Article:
It shines in the high-speed sections and down the Wellington and Hanger straights – with Perez taking back 0.15s on the latter on his quickest FP2 lap versus Norris on the GPS trace data – but is haemorrhaging time in the low-speed stuff.

Perez's GPS data reveals once again where Red Bull holds the advantage over McLaren

Perez's GPS data reveals once again where Red Bull holds the advantage over McLaren

Photo by: Zak Mauger / Motorsport Images

This comes mainly in the first and third sectors at Silverstone, with the GPS data also showing that Red Bull was also deploying its usual tactic of turning down its engine more compared to its rivals.

Perez is clocked a substantial chunk down on speed across every straight compared to Norris on their best laps, but does get above the home hero overall on the Wellington and Hanger straights as he stays on the throttle for slightly longer.

Medium long-run averages

POS Team Time Laps
1 Red Bull 1m32.191s 12 laps
2 McLaren 1m32.290s 12 laps
3 Ferrari 1m32.559s 10 laps
4 Aston Martin 1m33.113s 12 laps
5 Alpine 1m33.162s 4 laps
6 Williams 1m33.200s 12 laps
7 RB 1m33.476s 7 laps
8 Sauber 1m33.845s 7 laps 
*N/A Mercedes, Haas    

In the long runs, Red Bull looks much better, as it leads the way on average pace on the yellow-walled mediums (above table). But, only by 0.099s over McLaren, with Verstappen and Norris’s stints coming in over the same distance, suggesting a similar fuel load for both when considering that typical caveat.

Leclerc was running the sidepod, floor, diffuser and rear wing updates brought to the SF-24 in Spain, with Carlos Sainz back in Montreal-spec, as Ferrari searches for an answer on its high-speed corner bouncing

Then comes Ferrari, which also looked half decent over a flying lap – albeit down compared to the leading two teams.

The problem was, again, high-speed instability, with Leclerc regularly catching snaps at the track’s quickest turns – including an impressive sideways save at Chapel on what was his best lap.

He was running the sidepod, floor, diffuser and rear wing updates brought to the SF-24 in Spain, with Carlos Sainz back in Montreal-spec, as Ferrari searches for an answer on its high-speed corner bouncing at a venue that really tests aerodynamic performance in such corners.

Mercedes ran long on the soft tyres to assess its strategy options for Sunday

Mercedes ran long on the soft tyres to assess its strategy options for Sunday

Photo by: Glenn Dunbar / Motorsport Images

Soft long-run averages

POS Team Time Laps
1 Mercedes 1m32.232s 9 laps
2 McLaren 1m32.422s 7 laps
3 Ferrari 1m32.756s 5 laps
4 Alpine 1m33.241s 6 laps
5 Haas 1m33.282s 8 laps
6 Aston Martin 1m33.349s 7 laps
7 RB 1m33.840s 8 laps
*N/A Red Bull, Williams, Sauber    

Mercedes didn’t run the mediums over its long runs at FP2’s close. It stuck to the softs and led the way on the relevant averages (above table). McLaren again looks strong on this compound.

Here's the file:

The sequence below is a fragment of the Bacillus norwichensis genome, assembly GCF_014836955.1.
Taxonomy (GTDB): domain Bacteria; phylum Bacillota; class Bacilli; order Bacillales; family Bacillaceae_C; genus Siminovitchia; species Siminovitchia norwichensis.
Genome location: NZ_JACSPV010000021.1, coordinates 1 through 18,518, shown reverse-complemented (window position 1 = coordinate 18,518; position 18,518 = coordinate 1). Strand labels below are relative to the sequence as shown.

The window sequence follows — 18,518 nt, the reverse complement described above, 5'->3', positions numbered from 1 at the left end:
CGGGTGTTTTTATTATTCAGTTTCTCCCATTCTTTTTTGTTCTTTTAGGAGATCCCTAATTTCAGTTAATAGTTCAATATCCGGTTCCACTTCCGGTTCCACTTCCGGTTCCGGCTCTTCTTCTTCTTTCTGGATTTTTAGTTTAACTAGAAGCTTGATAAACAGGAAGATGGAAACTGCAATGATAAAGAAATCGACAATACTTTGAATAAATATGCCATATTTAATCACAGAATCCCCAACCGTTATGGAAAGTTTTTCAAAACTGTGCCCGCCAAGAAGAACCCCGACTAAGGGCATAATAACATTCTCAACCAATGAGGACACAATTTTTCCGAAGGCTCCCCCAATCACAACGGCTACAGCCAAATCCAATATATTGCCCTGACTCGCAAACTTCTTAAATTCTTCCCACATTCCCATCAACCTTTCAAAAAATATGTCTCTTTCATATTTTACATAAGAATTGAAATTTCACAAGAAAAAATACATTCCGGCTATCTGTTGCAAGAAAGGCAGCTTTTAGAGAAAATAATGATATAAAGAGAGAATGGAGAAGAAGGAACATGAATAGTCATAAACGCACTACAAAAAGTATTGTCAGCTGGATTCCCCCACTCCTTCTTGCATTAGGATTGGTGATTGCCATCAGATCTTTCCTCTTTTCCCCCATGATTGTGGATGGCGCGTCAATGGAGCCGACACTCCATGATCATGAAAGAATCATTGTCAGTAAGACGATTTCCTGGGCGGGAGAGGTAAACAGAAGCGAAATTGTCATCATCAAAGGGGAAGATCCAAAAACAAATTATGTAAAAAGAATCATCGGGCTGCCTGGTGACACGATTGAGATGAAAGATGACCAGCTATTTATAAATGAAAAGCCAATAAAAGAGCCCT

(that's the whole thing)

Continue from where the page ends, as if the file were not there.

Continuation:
Mercedes overall ended the day feeling the wind getting stronger as FP2 progressed hampered its qualifying simulation and long-run efforts, as the resulting balance shift took the W15 away from its tyre sweet spot. Lewis Hamilton also said over his team radio as the rain came down that “the track is fine, I’m just slow”.

The squad’s examination of the soft tyre is interesting as it was in this race in 2023 where George Russell pulled off an impressive long opening stint on the red-walled rubber (which again is Pirelli’s C3 in 2024).

The teams are likely to again favour starting the race on the medium, as it provides strategic flexibility in the event of an early or late virtual/real safety car.

If needing to pit early, drivers can switch to the hards to take them long into the race, while the medium is also durable and so can go deep before a late switch to softs. Pirelli reckons the hard is performing better over a stint compared to 2023, while graining was spotted on the softs used for long runs in FP2.

The weather is a critical factor in maintaining the softs over a stint, with the cool temperatures today and set to follow for the rest of the weekend mean that while the fast corners put a huge amount of energy through the rubber, they aren’t going to massively degrade as they have in other years.

It wouldn't be Silverstone without the threat of rain

It wouldn't be Silverstone without the threat of rain

Photo by: Glenn Dunbar / Motorsport Images

It’s worth noting that Norris’s best time in FP2 was 0.171s up on Verstappen’s Silverstone pole lap a year ago, with the cool temperatures allying with the car development progress from the teams to produce quicker times. These will really be seen when fuel loads are removed and engine modes are turned up to the maximum in qualifying.

The weather and temperature could well impact both this and the race, which means some teams may be tempted to run a slightly higher downforce package.

Such an approach would boost Red Bull where it is struggling right now, but, perhaps, leave it vulnerable to attack once again, this time on a track where overtaking isn’t too tricky…

Read Also:
Now it is time to crunch the data and run the simulations late into the night to nail the set-up for the weekend

Now it is time to crunch the data and run the simulations late into the night to nail the set-up for the weekend

Photo by: Andy Hone / Motorsport Images